It wasn't so long ago that you could shop for homes at your leisure, make an offer significantly below asking price and end up with a bargain.
In many parts of the country, buyers outnumber sellers, and homes listed for sale in the morning may be under contract by lunch. Homes in good condition in desirable neighborhoods draw multiple offers and often sell for more than their asking price.
That means buyers must do their homework and be ready to pounce when they find the right house or condo. "In a tight market, you're going to have to act swiftly," says Steven Aaron, who owns a real estate brokerage in Los Angeles and is one of the protagonists of the HGTV series "Selling L.A." He says 90 percent of his agency's listings draw multiple offers. "There's not going to be time to dilly-dally," he says.
At the end of November, according to the latest statistics from the National Association of Realtors, there was a five-month supply of homes for sale nationwide; six months is considered a balanced market. The median time a home was on the market was 56 days, up from 54 days in October but considerably lower than the 70 days in November 2012.
More than a third of the homes sold in November had been on the market for less than a month. Distressed homes – foreclosures and short sales – accounted for 14 percent of sales, down from 22 percent the previous year.
Experts predict the inventory crunch will ease some next year, but exactly when and how much depends on the city. If this is the right time for you to buy, don't be deterred by statistics. Do your homework, and you can still buy a house without losing your mind.
Get your finances in order first. Check your credit well before you begin your search, and a year ahead is not too early. If you find mistakes on your credit report that lower your score, it will take time to get those corrected.
"Clearing up a mistake is not just a phone call," says Andrew Strauch, vice president of product innovation and marketing for MRIS, which runs the multiple listing service in Washington, D.C., and surrounding areas. He recommends starting the process 12 to 18 months before you think you might buy.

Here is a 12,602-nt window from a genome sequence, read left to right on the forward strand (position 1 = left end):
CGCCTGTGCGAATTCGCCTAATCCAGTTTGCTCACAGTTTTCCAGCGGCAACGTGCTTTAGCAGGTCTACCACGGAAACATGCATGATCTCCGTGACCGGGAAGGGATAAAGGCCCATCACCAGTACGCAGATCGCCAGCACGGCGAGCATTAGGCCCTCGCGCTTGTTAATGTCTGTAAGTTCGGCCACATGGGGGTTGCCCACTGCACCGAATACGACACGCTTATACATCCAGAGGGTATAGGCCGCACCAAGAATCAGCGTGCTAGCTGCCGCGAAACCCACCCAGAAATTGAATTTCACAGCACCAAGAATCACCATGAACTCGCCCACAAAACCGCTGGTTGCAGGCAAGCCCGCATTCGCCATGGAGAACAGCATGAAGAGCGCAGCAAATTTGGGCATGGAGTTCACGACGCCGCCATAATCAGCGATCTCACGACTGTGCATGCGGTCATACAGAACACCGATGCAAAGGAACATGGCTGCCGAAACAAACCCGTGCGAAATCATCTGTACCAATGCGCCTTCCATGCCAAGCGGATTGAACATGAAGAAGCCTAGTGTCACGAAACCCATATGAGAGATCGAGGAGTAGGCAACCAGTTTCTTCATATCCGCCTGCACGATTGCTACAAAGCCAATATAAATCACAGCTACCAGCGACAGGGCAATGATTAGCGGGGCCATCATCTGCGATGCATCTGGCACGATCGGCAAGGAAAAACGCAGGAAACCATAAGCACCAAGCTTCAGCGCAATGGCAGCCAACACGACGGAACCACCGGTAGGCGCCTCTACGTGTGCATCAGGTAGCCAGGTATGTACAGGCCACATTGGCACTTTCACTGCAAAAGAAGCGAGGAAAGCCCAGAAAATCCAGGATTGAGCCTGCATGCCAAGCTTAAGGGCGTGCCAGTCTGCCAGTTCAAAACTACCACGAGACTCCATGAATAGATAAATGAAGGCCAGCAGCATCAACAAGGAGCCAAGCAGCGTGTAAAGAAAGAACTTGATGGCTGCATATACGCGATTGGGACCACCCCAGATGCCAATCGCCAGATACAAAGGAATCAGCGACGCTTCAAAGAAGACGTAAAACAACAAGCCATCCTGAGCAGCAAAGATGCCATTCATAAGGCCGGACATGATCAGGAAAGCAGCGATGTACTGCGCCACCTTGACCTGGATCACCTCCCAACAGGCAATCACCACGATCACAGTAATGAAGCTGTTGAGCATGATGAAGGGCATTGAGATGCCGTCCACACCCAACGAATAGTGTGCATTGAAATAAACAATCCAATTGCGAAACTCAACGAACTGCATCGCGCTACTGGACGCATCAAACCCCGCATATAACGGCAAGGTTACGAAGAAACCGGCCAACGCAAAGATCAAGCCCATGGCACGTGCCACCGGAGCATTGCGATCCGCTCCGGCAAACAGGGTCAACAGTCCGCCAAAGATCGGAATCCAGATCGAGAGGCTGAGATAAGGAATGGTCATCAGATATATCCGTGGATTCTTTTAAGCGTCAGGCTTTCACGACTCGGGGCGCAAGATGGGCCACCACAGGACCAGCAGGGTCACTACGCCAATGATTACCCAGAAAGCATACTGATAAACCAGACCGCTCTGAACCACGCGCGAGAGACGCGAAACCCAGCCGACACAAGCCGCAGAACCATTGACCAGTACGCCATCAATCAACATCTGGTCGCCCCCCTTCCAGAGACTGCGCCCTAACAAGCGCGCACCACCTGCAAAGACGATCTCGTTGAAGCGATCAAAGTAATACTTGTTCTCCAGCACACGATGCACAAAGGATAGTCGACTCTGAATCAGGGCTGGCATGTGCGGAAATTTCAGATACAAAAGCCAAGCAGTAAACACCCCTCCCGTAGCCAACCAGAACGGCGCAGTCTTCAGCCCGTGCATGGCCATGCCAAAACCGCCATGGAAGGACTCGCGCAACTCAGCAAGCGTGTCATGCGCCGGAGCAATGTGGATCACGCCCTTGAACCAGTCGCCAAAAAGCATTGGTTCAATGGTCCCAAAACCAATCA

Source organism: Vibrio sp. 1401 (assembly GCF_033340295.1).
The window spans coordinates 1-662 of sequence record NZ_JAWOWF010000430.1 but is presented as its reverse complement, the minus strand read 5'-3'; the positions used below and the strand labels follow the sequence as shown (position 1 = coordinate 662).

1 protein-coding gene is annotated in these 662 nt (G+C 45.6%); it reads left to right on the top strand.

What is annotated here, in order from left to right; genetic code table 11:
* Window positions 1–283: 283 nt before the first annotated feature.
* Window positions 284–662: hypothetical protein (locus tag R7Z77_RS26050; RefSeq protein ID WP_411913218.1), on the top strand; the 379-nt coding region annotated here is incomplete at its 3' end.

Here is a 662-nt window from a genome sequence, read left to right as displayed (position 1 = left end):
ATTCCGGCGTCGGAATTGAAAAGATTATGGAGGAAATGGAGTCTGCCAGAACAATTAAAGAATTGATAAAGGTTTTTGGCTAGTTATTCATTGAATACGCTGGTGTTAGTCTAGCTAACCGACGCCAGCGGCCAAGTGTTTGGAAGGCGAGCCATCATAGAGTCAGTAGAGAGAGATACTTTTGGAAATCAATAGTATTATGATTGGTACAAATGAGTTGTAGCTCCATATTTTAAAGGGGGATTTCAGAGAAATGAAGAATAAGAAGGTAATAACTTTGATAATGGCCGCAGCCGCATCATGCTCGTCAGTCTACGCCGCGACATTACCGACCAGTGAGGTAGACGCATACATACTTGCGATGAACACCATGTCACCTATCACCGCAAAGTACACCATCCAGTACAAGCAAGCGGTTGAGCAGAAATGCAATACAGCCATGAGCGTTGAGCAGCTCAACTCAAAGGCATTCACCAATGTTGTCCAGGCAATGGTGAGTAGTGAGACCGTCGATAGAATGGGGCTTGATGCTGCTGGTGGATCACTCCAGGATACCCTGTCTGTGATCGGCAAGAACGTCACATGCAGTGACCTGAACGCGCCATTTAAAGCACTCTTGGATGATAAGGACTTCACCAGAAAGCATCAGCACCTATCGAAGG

Once you've saved enough for a down payment and closing costs and have done everything you can to raise your credit score, it's time to shop for a mortgage. Get quotes from at least three mortgage brokers or bankers and make sure you are comparing apples to apples. If you don't like the interest rate you get from one lender, try another. "Interest rates are still low … and banks are constantly coming up with new offers," says Ruben Sanchez, a real estate consultant for Merca Real Estate Services in Miami.
Once you've found a mortgage professional, get preapproved, not just prequalified, for a loan. You will need a strong preapproval letter to attach to your offer, so the sellers will feel confident that you won't run into financing problems that would sink the deal. To get preapproved, you'll need to submit your income documents, tax returns and more so that the only thing left to approve is the house.
This is also the time to decide how much you want to spend. Just because a bank will approve payments of $1,500 a month doesn't mean you should spend that much. Be sure to include taxes and insurance in your calculations.
Research neighborhoods. Online real estate portals such as Trulia and Zillow, as well as listings from the multiple listing service through Realtor.com, Redfin or real estate agents' websites have given consumers more information than they ever had before. That makes it possible for would-be buyers to research neighborhoods and follow trends.
Decide what's important to you in a home and what is less important. If good schools matter, narrow your search to a certain school district. Consider how far you're willing to commute, and try the commute at the time you'll be doing it because it won't be the same as it was Sunday afternoon.